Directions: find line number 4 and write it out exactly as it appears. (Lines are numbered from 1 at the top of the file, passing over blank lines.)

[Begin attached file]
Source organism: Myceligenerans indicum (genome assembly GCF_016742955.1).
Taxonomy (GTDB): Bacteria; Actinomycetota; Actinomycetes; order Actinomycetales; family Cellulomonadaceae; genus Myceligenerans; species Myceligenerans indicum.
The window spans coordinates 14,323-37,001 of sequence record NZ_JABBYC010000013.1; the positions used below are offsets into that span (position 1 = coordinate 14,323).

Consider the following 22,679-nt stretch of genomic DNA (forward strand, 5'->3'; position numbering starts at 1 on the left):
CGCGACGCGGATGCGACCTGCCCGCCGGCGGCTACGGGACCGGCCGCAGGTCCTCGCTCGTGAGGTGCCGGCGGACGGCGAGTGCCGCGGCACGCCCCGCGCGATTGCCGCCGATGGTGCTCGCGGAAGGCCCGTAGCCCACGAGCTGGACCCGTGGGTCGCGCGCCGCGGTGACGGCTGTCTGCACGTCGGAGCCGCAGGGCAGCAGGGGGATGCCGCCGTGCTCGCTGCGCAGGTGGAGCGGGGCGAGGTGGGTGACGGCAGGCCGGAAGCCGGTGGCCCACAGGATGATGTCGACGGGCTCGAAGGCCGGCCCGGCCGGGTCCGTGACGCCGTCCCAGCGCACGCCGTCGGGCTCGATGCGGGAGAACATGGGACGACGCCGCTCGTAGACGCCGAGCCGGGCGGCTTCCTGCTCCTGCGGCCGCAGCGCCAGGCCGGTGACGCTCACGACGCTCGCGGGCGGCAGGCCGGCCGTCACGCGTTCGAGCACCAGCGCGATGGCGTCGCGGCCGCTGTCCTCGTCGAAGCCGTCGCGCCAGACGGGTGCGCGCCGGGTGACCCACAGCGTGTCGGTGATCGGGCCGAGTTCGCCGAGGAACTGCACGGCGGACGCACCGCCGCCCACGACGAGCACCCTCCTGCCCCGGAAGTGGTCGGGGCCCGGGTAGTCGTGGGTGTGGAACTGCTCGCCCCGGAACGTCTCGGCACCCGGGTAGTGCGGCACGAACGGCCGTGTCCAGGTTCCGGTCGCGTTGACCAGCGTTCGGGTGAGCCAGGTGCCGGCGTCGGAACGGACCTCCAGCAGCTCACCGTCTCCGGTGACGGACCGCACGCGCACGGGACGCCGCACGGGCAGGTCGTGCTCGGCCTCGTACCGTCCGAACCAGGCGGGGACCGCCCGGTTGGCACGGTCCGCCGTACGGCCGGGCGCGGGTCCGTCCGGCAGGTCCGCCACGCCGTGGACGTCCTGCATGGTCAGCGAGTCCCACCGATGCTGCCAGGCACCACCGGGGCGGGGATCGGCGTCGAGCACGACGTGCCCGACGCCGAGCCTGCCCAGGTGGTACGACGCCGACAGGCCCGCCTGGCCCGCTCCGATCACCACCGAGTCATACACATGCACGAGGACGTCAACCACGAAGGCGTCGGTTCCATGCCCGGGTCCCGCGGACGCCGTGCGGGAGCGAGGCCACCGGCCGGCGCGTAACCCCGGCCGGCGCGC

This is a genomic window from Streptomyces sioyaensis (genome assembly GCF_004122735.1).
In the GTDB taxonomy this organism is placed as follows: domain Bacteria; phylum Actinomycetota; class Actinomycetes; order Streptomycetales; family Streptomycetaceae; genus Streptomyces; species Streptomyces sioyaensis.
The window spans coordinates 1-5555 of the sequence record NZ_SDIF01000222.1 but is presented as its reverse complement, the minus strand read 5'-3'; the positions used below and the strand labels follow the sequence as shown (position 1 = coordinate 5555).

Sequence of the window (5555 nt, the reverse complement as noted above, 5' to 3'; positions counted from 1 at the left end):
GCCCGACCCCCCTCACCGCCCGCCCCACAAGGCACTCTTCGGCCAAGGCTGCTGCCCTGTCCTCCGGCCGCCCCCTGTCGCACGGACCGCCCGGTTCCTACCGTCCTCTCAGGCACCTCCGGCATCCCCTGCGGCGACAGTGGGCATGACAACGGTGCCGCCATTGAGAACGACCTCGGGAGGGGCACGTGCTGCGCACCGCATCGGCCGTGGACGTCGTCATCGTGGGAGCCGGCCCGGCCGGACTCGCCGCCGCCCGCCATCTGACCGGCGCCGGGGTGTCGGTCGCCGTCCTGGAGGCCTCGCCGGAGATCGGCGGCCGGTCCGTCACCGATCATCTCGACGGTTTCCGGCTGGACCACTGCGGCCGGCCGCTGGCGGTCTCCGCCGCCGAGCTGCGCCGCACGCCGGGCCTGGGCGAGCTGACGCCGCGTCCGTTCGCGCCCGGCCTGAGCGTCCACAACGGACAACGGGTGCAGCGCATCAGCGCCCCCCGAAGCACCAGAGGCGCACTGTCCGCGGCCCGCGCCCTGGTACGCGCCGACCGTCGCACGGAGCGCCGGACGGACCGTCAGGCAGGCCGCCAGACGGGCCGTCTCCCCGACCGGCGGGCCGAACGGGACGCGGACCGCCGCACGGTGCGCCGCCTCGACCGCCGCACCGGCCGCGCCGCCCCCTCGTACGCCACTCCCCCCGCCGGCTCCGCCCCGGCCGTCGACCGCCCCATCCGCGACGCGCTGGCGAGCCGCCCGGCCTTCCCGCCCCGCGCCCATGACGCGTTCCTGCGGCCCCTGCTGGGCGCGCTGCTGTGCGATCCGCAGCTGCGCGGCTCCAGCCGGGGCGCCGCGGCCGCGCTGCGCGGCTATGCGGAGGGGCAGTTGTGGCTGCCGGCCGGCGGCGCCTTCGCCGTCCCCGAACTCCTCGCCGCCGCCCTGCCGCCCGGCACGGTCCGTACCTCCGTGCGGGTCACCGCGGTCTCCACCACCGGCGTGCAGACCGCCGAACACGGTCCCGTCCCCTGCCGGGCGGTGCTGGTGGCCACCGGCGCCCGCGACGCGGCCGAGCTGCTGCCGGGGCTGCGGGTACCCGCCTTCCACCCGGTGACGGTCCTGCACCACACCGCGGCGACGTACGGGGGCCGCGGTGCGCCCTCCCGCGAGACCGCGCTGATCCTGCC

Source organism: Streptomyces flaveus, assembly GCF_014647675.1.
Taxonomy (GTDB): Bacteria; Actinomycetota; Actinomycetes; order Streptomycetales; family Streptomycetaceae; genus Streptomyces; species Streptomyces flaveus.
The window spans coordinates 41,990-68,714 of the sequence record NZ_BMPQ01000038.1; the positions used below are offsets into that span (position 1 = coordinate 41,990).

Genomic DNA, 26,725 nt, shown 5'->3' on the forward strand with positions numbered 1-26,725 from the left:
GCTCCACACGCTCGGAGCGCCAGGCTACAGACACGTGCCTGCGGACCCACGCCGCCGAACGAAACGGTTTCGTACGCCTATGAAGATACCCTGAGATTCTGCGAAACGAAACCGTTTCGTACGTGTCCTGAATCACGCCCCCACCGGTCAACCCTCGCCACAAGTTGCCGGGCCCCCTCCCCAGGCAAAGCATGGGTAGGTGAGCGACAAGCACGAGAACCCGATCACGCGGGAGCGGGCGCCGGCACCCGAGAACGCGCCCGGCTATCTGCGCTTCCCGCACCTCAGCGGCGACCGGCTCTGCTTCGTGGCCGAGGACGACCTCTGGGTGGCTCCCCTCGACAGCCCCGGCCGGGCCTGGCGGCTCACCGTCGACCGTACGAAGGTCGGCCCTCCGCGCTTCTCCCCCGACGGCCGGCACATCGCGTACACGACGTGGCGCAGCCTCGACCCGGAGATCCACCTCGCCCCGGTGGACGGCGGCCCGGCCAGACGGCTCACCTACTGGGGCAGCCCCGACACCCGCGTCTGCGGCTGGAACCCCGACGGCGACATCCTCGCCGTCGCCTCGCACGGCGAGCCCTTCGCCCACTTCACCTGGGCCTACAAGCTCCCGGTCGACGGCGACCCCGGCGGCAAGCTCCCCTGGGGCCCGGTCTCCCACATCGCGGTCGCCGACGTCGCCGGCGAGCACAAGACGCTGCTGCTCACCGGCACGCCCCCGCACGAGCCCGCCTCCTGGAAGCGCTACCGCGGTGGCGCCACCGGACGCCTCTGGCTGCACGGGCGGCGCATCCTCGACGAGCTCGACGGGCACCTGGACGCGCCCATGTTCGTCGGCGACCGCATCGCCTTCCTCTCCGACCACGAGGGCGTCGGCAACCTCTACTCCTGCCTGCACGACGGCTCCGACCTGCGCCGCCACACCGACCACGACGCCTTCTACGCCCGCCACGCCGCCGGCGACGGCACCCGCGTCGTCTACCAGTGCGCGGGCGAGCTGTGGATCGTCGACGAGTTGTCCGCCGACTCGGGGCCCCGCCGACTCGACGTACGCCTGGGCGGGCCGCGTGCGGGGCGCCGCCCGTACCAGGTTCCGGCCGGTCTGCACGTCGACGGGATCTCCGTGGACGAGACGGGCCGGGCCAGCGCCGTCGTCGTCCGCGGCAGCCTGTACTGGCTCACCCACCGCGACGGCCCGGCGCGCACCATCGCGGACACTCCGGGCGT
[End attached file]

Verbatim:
Consider the following 22,679-nt stretch of genomic DNA (forward strand, 5'->3'; position numbering starts at 1 on the left):